It took me a long time, but I’ve finally broken free of the compulsion to make sure everything in the frame is perfectly in focus – a habit learned and ingrained deeply during my years of view camera use. I still make photos where everything is in focus, but I also feel free to make photos where only one or two things are sharp, and sometimes I’ve made photos where nothing is in focus at all.
I struggled for a long time to get a toehold on how things will look out of focus – lens choice and aperture, and focus distance. When I say struggled, I mean struggled in the sense that I felt everyone else had figured it out and was a) laughing at me, and b) engaged in a large-scale conspiracy to NOT tell me the secret.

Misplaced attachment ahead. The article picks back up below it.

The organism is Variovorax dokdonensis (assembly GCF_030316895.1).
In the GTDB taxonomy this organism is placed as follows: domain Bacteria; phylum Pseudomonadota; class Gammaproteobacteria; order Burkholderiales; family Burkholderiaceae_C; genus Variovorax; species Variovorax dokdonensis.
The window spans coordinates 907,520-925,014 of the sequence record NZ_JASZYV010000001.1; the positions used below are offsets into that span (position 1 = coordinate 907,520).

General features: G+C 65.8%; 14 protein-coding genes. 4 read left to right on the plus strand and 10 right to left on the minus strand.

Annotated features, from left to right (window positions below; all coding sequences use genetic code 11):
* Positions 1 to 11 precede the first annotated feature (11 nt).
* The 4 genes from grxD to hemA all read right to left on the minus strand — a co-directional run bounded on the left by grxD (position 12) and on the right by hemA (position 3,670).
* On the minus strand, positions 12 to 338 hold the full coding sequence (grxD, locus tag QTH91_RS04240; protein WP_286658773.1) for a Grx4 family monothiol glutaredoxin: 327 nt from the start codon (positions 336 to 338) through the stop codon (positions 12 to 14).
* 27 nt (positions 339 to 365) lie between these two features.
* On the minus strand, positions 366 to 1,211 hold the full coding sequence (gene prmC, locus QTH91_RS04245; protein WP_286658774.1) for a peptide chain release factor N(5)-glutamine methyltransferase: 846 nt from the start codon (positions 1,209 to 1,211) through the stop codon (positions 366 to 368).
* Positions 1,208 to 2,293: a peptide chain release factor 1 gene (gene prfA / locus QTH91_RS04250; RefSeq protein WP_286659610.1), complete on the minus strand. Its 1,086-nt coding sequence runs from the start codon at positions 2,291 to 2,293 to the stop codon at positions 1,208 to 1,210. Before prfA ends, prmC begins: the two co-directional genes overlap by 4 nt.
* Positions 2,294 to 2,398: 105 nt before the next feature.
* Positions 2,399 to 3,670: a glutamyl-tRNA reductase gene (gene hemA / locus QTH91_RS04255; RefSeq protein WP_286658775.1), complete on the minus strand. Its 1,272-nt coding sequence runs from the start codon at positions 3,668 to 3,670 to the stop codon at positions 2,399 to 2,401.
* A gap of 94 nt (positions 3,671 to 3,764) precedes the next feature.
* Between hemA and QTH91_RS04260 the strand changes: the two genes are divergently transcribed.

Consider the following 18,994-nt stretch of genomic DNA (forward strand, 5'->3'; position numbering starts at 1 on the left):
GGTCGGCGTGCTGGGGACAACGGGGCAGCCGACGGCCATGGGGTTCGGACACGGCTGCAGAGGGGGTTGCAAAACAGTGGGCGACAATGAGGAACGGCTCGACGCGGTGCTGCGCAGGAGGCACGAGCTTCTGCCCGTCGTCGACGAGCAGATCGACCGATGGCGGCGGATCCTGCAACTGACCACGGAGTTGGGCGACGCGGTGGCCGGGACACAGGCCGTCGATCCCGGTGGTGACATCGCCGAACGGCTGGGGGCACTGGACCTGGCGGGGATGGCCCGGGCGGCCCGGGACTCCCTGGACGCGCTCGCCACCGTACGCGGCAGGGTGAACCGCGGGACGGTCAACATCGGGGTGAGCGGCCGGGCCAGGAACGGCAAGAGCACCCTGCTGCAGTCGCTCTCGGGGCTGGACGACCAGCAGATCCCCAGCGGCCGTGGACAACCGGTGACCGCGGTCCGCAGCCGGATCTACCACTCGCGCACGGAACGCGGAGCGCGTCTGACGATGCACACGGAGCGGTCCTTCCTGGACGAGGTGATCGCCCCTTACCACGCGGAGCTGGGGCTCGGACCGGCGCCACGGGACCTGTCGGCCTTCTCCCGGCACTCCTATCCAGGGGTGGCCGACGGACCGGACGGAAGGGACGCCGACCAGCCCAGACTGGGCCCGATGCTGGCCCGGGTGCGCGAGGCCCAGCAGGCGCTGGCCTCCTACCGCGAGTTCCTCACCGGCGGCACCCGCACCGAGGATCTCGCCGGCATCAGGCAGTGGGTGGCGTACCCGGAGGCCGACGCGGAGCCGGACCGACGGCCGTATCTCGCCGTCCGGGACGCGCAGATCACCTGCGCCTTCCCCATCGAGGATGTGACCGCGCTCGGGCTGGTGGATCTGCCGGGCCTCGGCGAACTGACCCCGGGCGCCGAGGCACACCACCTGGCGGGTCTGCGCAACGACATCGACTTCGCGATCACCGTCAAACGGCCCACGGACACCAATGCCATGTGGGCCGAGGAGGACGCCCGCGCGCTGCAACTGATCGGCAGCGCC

Part of it is lens choice. Some lenses have ugly out of focus rendering no matter what you do. Some seem to do the right thing no matter what. But most often, a lens will give you good stuff in some situations, and ugliness in others. How to figure out which you’ll get?
Andreas Manessinger blurts out the secret:
So often I see people ask on forums what lenses they should buy for good bokeh, and then they get all sorts of answers from 50/1.4 to – of course – 85/1.4, but what so many people don’t recognize, is that near focus beats wide aperture all the time. That’s why this lens is so useful and that’s why the Sigma 70/2.8 Macro wipes the floor with the Nikon 85/1.8, although they have so similar focal lengths and although the are similarly priced.
Why does it seem that always, always, the pictures improve as you get closer?